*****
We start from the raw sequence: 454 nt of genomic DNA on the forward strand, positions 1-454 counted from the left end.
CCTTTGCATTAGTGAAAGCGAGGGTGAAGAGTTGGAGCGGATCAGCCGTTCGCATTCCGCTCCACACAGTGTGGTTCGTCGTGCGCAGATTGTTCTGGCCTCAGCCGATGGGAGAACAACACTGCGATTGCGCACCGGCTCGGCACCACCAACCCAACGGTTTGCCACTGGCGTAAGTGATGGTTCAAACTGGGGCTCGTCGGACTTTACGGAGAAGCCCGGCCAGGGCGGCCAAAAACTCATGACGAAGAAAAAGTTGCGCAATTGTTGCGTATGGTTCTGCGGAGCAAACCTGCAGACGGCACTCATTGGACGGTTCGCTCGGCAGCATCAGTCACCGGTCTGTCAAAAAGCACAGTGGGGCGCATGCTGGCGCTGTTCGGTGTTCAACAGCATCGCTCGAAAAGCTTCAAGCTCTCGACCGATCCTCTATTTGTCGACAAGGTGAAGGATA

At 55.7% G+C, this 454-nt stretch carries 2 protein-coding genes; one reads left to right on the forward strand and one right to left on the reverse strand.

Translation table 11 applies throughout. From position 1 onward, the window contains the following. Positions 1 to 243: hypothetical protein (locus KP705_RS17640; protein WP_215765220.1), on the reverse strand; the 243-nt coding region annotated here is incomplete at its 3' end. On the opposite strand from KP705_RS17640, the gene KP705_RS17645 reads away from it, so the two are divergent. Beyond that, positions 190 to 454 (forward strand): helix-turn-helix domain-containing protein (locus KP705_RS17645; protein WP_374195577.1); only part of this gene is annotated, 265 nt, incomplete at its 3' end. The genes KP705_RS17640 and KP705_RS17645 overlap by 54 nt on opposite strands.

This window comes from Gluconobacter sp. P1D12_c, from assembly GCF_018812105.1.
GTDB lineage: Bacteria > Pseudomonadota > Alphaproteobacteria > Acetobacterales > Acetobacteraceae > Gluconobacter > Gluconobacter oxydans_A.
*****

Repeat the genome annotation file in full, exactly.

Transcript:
We start from the raw sequence: 454 nt of genomic DNA on the forward strand, positions 1-454 counted from the left end.
CCTTTGCATTAGTGAAAGCGAGGGTGAAGAGTTGGAGCGGATCAGCCGTTCGCATTCCGCTCCACACAGTGTGGTTCGTCGTGCGCAGATTGTTCTGGCCTCAGCCGATGGGAGAACAACACTGCGATTGCGCACCGGCTCGGCACCACCAACCCAACGGTTTGCCACTGGCGTAAGTGATGGTTCAAACTGGGGCTCGTCGGACTTTACGGAGAAGCCCGGCCAGGGCGGCCAAAAACTCATGACGAAGAAAAAGTTGCGCAATTGTTGCGTATGGTTCTGCGGAGCAAACCTGCAGACGGCACTCATTGGACGGTTCGCTCGGCAGCATCAGTCACCGGTCTGTCAAAAAGCACAGTGGGGCGCATGCTGGCGCTGTTCGGTGTTCAACAGCATCGCTCGAAAAGCTTCAAGCTCTCGACCGATCCTCTATTTGTCGACAAGGTGAAGGATA

At 55.7% G+C, this 454-nt stretch carries 2 protein-coding genes; one reads left to right on the forward strand and one right to left on the reverse strand.

Translation table 11 applies throughout. From position 1 onward, the window contains the following. Positions 1 to 243: hypothetical protein (locus KP705_RS17640; protein WP_215765220.1), on the reverse strand; the 243-nt coding region annotated here is incomplete at its 3' end. On the opposite strand from KP705_RS17640, the gene KP705_RS17645 reads away from it, so the two are divergent. Beyond that, positions 190 to 454 (forward strand): helix-turn-helix domain-containing protein (locus KP705_RS17645; protein WP_374195577.1); only part of this gene is annotated, 265 nt, incomplete at its 3' end. The genes KP705_RS17640 and KP705_RS17645 overlap by 54 nt on opposite strands.

This window comes from Gluconobacter sp. P1D12_c, from assembly GCF_018812105.1.
GTDB lineage: Bacteria > Pseudomonadota > Alphaproteobacteria > Acetobacterales > Acetobacteraceae > Gluconobacter > Gluconobacter oxydans_A.